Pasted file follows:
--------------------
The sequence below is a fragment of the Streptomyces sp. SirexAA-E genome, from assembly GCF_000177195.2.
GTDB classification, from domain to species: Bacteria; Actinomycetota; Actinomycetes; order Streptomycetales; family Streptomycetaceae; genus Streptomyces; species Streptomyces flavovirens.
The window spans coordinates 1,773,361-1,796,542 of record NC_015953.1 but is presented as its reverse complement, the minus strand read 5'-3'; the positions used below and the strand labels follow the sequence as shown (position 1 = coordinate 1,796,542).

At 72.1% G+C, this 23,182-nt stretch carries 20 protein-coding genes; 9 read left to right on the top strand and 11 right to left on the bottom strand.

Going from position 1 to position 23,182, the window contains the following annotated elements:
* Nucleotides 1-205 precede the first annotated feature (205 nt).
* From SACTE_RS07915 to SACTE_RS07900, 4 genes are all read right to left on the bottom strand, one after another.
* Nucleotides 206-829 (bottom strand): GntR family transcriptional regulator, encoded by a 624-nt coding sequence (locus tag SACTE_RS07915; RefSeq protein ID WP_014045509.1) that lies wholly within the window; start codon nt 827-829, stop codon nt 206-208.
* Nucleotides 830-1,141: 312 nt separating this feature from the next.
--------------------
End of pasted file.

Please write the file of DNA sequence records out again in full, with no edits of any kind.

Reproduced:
The sequence below is a fragment of the Streptomyces sp. SirexAA-E genome, from assembly GCF_000177195.2.
GTDB classification, from domain to species: Bacteria; Actinomycetota; Actinomycetes; order Streptomycetales; family Streptomycetaceae; genus Streptomyces; species Streptomyces flavovirens.
The window spans coordinates 1,773,361-1,796,542 of record NC_015953.1 but is presented as its reverse complement, the minus strand read 5'-3'; the positions used below and the strand labels follow the sequence as shown (position 1 = coordinate 1,796,542).

At 72.1% G+C, this 23,182-nt stretch carries 20 protein-coding genes; 9 read left to right on the top strand and 11 right to left on the bottom strand.

Going from position 1 to position 23,182, the window contains the following annotated elements:
* Nucleotides 1-205 precede the first annotated feature (205 nt).
* From SACTE_RS07915 to SACTE_RS07900, 4 genes are all read right to left on the bottom strand, one after another.
* Nucleotides 206-829 (bottom strand): GntR family transcriptional regulator, encoded by a 624-nt coding sequence (locus tag SACTE_RS07915; RefSeq protein ID WP_014045509.1) that lies wholly within the window; start codon nt 827-829, stop codon nt 206-208.
* Nucleotides 830-1,141: 312 nt separating this feature from the next.